Six months later there was a five-day performance installation, or open process performance, at the John Weber Gallery in New York. With a $2000 grant Steve invited 12-15 students and colleagues he’d met while teaching at Oberlin, Bennington, and Rochester to live and work together for two weeks. The performances, lasting five hours daily, were presented more as a visual art event-happening-installation rather than as a dance concert. Audiences were small, coming and going at their own pace. Christiansen videotaped daily providing immediate feedback to the impromptu company. In the video Chute, a ten-minute montage of clips from Weber, we can recognize the falling, spiraling, yielding and flying of two bodies that has become a transnational language called Contact Improvisation.

At the center of the experiment called Contact Improvisation is a (utopian?) proposal for democratic social relations reduced to its simplest form: an improvised encounter between two people. Referring to the usual choreographic process as a dictatorship of teachers and choreographers creating watered-down versions of themselves, Paxton attempted a less authoritarian form of leadership based on suggestion, invitation, improvisation, and collaboration (Novack, p. 54). CI reflects the counter-cultural context from which it emerged. Feminist and youth resistance to hierarchy and tradition responded to a harsh realization of the injustices of American ‘democracy’. Challenges to consumerism and capitalist recuperation of culture led some people to an anti-private property lifestyle, inspiring artists to make art beyond product or object. Live, immediate, collaborative encounters were prioritized: the Happening, the Action, the Collective. By 1972, the Vietnam War was ending in disaster. Nearly 60,000 Americans and over two million Vietnamese were dead (Numbers are contested, no official Viet count). The leadership of the Black Panthers had been mostly killed by police or were in prison for life. Four white students had been shot at Kent State University and millions had heard of vibrant queer resistance to a police raid at the Stonewall Inn, a NY gay bar. Paxton, reflecting back on the era and considering CI’s development in Argentina and Israel during political crises in the 1990s, suggests that CI might be a shock absorber for social trauma.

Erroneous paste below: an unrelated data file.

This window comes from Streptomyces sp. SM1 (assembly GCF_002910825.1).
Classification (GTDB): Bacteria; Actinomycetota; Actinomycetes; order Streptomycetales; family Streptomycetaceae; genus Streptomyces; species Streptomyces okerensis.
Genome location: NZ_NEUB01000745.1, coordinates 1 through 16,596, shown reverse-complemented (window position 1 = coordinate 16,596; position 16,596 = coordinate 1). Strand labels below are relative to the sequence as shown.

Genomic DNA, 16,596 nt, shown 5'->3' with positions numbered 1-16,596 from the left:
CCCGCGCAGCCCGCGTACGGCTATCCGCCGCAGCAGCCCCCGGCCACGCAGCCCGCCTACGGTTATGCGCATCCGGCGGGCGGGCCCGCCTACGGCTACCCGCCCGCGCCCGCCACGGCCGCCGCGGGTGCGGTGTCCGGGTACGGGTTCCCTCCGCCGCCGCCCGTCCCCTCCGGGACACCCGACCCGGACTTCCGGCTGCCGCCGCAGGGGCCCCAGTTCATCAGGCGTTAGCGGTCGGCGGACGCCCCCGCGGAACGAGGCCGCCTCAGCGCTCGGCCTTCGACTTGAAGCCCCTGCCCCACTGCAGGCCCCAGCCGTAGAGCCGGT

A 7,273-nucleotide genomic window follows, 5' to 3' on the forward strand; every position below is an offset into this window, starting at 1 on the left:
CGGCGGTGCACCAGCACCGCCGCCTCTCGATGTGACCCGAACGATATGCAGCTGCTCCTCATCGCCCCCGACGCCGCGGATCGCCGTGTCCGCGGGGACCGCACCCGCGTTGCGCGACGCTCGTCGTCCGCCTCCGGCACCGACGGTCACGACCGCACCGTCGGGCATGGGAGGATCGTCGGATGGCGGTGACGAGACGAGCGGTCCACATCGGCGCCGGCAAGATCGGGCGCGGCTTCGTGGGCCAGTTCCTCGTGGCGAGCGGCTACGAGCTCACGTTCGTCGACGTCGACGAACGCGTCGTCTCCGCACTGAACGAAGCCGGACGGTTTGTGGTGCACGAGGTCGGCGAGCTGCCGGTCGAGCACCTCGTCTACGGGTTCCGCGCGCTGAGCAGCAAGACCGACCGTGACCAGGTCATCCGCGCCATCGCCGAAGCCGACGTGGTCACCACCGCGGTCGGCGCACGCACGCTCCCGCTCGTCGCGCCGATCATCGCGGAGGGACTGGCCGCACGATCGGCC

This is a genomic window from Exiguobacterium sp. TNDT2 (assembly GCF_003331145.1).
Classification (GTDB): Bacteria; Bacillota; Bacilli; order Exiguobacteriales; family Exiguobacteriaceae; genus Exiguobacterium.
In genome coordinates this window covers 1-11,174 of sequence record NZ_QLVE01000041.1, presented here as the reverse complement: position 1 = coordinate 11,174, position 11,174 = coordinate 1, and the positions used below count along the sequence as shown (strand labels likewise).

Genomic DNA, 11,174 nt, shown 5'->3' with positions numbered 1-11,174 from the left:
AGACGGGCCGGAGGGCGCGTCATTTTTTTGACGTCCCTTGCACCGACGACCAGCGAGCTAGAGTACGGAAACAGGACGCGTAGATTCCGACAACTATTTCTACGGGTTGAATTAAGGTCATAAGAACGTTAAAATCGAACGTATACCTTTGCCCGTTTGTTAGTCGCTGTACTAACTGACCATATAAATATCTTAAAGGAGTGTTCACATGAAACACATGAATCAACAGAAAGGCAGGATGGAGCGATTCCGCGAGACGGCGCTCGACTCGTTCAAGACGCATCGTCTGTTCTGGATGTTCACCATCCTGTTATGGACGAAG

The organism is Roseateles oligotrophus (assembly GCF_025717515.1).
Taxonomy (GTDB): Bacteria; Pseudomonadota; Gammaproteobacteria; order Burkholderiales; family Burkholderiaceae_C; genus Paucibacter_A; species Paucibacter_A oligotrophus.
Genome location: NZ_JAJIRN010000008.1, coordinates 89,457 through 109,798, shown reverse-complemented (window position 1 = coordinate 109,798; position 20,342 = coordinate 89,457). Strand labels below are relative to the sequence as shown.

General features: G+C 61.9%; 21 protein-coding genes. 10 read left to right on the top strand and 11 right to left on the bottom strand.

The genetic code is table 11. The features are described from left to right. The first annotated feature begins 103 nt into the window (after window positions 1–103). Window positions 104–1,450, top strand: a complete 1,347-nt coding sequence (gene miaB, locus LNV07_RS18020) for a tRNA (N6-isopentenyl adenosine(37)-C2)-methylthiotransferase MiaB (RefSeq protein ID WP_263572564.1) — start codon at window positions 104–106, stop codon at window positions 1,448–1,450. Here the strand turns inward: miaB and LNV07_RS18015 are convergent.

Soon after the John Weber shows, three of the dancers, Nita Little, Curt Siddall and Nancy Stark Smith, moved to the Bay Area. Home to the country’s most influential counter-culture, the Bay Area featured a vibrant experimental performance scene that included historically significant artists such as The SF Mime Troupe, Anna Halprin and the psychedelic drag family The Cockettes." [Copied from]

Modern contact can be found in classes, workshops, and most often, 'Jams' where the structure is a drop-in arrangement for a reasonable fee. Sometimes it is accompanied by music, sometimes not.

A key 'rule' for contact is that there are no rules -it is an exploration.

Useful guidelines though are common to many Jams and workshops. They usually include, in various forms:

1. Each dancer is responsible for themselves -if someone drops you, you have to be aware and roll/fall safely.

2. Communicate boundaries; each person and each pair-chemistry will have different feelings of comfortabliity, and thus can ask to have areas of the body, and preferences of pace and tone and safety respected.

3. Be careful trying to 'lift against the momentum'...If you are in an awkward position, do not overstrain; flow with the movement momentum vectors, and guide yourself and the other person to a safe position.

4.Stillness is ok. Let inspiration guide the flow. All extremes are potentially open.

5. Enjoy. There is no 'wrong Contact dance'.